author = "R. Anaparthy and Talwalkar, {J. A.} and Meng Yin and Roberts, {Lewis Rowland} and Fidler, {J. L.} and Ehman, {Richard Lorne}",
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T1 - Liver stiffness measurement by magnetic resonance elastography is not associated with developing hepatocellular carcinoma in subjects with compensated cirrhosis

AU - Anaparthy, R.

AU - Talwalkar, J. A.

AU - Yin, Meng

AU - Roberts, Lewis Rowland

AU - Fidler, J. L.

AU - Ehman, Richard Lorne

PY - 2011/7

Y1 - 2011/7

N2 - Aliment Pharmacol Ther 2011; 34: 83-91 Summary Background Liver stiffness assessed using transient elastography is described as a potential risk factor for hepatocellular carcinoma (HCC) in cirrhosis. However, the strict assessment of hepatic parenchymal areas uninvolved with HCC has not been investigated. Aim To determine if liver stiffness of nonmalignant hepatic parenchyma using magnetic resonance elastography (MRE) is higher in patients with HCC compared with controls. Methods Cases were defined by compensated cirrhosis with a Child-Turcotte-Pugh score <7 and HCC by radiological criteria or histology. Control subjects with compensated cirrhosis were frequency matched with cases by gender and disease aetiology. Overt manifestations of portal hypertension and previous therapy for liver disease or HCC were exclusion criteria. Region of interest analyses were performed on hepatic parenchyma regions distant to HCC location among cases. Results Thirty patients with HCC and 60 matched controls comprised the study cohort. The mean age for cases was 64 ± 10 years (range, 45-85) with 70% being men. Major disease aetiologies were chronic viral hepatitis (57%), non-alcoholic fatty liver disease (33%) and alcohol (10%). Twenty-eight (93%) patients had solitary HCC lesions with a mean size of 5.2 cm (range, 2-14 cm). However, patients with HCC had similar liver stiffness among uninvolved areas distant to HCC lesions, when compared with controls without HCC (mean, 6.1 ± 2.0 vs. 6.3 ± 2.5 kPa, P = 0.7). Conclusion In contrast to previous studies with transient elastography, we did not observe a systematic association between liver stiffness assessed using MRE and the presence of HCC in patients with compensated cirrhosis.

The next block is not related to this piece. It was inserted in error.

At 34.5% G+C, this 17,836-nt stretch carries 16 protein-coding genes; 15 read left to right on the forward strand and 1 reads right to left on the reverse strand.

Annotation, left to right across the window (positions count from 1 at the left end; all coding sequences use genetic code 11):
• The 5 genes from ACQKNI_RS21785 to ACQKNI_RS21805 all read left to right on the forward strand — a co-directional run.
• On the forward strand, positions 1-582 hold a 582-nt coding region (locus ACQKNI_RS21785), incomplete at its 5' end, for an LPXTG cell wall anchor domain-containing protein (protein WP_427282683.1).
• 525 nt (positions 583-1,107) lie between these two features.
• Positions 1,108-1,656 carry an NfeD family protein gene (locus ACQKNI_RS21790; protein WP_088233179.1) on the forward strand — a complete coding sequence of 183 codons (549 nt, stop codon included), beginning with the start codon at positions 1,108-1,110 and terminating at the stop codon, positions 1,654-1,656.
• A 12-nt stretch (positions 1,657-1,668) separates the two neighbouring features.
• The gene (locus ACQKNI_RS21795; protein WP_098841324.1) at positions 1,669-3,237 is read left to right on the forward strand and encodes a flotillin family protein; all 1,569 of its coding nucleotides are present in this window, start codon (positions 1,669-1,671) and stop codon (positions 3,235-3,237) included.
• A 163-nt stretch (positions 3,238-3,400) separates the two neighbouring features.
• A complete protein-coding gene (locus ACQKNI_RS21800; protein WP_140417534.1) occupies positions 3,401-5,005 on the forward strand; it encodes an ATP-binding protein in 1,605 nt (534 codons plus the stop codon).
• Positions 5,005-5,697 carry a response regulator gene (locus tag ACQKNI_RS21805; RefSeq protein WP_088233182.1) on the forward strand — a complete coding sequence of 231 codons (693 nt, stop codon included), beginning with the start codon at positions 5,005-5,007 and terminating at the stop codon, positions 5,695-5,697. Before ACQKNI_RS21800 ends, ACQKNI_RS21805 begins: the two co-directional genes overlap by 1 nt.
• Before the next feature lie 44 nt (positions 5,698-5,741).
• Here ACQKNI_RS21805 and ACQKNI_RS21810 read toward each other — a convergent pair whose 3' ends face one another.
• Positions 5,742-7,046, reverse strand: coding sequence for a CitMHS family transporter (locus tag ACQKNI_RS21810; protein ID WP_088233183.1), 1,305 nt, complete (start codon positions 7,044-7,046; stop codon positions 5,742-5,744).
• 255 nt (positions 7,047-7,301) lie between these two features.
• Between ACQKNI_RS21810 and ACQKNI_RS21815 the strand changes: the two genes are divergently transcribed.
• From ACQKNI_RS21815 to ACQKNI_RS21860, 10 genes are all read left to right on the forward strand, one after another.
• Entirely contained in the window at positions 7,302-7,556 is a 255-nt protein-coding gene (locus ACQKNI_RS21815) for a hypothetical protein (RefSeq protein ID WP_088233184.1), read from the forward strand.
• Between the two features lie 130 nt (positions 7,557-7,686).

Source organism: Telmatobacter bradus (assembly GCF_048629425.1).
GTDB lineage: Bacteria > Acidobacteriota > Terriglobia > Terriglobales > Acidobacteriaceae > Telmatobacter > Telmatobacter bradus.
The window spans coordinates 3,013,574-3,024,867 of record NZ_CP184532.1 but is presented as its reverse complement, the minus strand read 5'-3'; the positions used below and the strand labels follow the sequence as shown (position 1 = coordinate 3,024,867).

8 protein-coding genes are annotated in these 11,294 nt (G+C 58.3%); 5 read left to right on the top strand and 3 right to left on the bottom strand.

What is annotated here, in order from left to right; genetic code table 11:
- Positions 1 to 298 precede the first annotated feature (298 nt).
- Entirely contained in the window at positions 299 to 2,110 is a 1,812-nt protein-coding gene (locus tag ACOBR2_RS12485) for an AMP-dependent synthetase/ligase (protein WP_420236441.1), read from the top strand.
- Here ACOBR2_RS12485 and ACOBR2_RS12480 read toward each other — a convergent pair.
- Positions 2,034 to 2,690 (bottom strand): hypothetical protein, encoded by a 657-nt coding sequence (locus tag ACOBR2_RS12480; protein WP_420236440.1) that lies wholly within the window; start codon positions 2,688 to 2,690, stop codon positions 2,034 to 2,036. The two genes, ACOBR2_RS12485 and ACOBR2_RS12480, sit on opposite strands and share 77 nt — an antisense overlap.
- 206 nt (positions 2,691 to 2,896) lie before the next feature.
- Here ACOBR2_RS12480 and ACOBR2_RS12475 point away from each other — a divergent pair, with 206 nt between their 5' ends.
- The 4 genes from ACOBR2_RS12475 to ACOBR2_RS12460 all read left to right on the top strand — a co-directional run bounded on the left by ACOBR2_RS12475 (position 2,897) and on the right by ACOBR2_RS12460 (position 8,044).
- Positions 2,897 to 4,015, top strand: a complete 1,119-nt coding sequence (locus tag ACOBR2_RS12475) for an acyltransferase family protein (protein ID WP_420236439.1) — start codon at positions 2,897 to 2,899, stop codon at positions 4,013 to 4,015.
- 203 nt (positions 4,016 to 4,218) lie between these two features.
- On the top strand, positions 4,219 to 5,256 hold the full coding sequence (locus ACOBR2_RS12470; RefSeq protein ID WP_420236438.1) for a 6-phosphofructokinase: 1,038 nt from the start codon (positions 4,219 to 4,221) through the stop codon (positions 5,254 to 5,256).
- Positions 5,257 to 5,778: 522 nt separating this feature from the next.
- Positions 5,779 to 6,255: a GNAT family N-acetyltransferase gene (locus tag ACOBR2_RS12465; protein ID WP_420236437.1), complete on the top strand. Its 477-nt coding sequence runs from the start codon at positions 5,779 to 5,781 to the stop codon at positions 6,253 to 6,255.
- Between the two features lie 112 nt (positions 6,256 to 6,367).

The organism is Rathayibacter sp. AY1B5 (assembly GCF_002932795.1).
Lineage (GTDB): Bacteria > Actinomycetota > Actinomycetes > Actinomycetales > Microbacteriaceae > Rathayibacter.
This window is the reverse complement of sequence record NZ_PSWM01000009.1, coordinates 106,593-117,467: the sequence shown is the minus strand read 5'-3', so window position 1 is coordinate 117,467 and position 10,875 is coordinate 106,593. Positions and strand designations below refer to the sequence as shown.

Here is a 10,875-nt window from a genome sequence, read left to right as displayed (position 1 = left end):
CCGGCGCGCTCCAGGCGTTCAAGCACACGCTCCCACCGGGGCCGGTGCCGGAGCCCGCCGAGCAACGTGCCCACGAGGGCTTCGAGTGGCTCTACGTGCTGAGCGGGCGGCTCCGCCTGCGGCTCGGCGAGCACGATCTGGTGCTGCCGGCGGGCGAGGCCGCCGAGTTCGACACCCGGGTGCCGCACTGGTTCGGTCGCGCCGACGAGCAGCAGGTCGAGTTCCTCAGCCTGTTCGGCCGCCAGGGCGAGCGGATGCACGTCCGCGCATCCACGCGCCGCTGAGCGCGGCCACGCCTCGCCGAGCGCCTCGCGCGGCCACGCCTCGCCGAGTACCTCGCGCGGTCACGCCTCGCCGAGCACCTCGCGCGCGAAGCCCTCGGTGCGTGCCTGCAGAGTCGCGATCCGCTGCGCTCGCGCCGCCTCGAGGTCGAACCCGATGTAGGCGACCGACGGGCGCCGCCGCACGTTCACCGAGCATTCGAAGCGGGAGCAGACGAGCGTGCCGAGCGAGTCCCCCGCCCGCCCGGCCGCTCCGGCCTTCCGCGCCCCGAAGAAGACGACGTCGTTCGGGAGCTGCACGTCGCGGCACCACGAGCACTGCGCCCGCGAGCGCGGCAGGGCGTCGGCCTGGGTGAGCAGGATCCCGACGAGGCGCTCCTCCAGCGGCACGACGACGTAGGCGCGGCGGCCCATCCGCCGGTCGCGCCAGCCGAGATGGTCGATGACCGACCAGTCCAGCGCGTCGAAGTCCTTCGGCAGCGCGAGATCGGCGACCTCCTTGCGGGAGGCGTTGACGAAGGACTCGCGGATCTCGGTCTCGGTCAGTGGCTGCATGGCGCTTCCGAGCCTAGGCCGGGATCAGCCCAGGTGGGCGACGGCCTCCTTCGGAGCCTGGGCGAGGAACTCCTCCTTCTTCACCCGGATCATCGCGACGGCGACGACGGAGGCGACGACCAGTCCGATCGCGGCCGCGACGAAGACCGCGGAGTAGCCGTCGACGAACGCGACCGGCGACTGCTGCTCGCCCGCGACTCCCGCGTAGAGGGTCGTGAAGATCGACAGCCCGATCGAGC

AB - Aliment Pharmacol Ther 2011; 34: 83-91 Summary Background Liver stiffness assessed using transient elastography is described as a potential risk factor for hepatocellular carcinoma (HCC) in cirrhosis. However, the strict assessment of hepatic parenchymal areas uninvolved with HCC has not been investigated. Aim To determine if liver stiffness of nonmalignant hepatic parenchyma using magnetic resonance elastography (MRE) is higher in patients with HCC compared with controls. Methods Cases were defined by compensated cirrhosis with a Child-Turcotte-Pugh score <7 and HCC by radiological criteria or histology. Control subjects with compensated cirrhosis were frequency matched with cases by gender and disease aetiology. Overt manifestations of portal hypertension and previous therapy for liver disease or HCC were exclusion criteria. Region of interest analyses were performed on hepatic parenchyma regions distant to HCC location among cases. Results Thirty patients with HCC and 60 matched controls comprised the study cohort. The mean age for cases was 64 ± 10 years (range, 45-85) with 70% being men. Major disease aetiologies were chronic viral hepatitis (57%), non-alcoholic fatty liver disease (33%) and alcohol (10%). Twenty-eight (93%) patients had solitary HCC lesions with a mean size of 5.2 cm (range, 2-14 cm). However, patients with HCC had similar liver stiffness among uninvolved areas distant to HCC lesions, when compared with controls without HCC (mean, 6.1 ± 2.0 vs. 6.3 ± 2.5 kPa, P = 0.7). Conclusion In contrast to previous studies with transient elastography, we did not observe a systematic association between liver stiffness assessed using MRE and the presence of HCC in patients with compensated cirrhosis.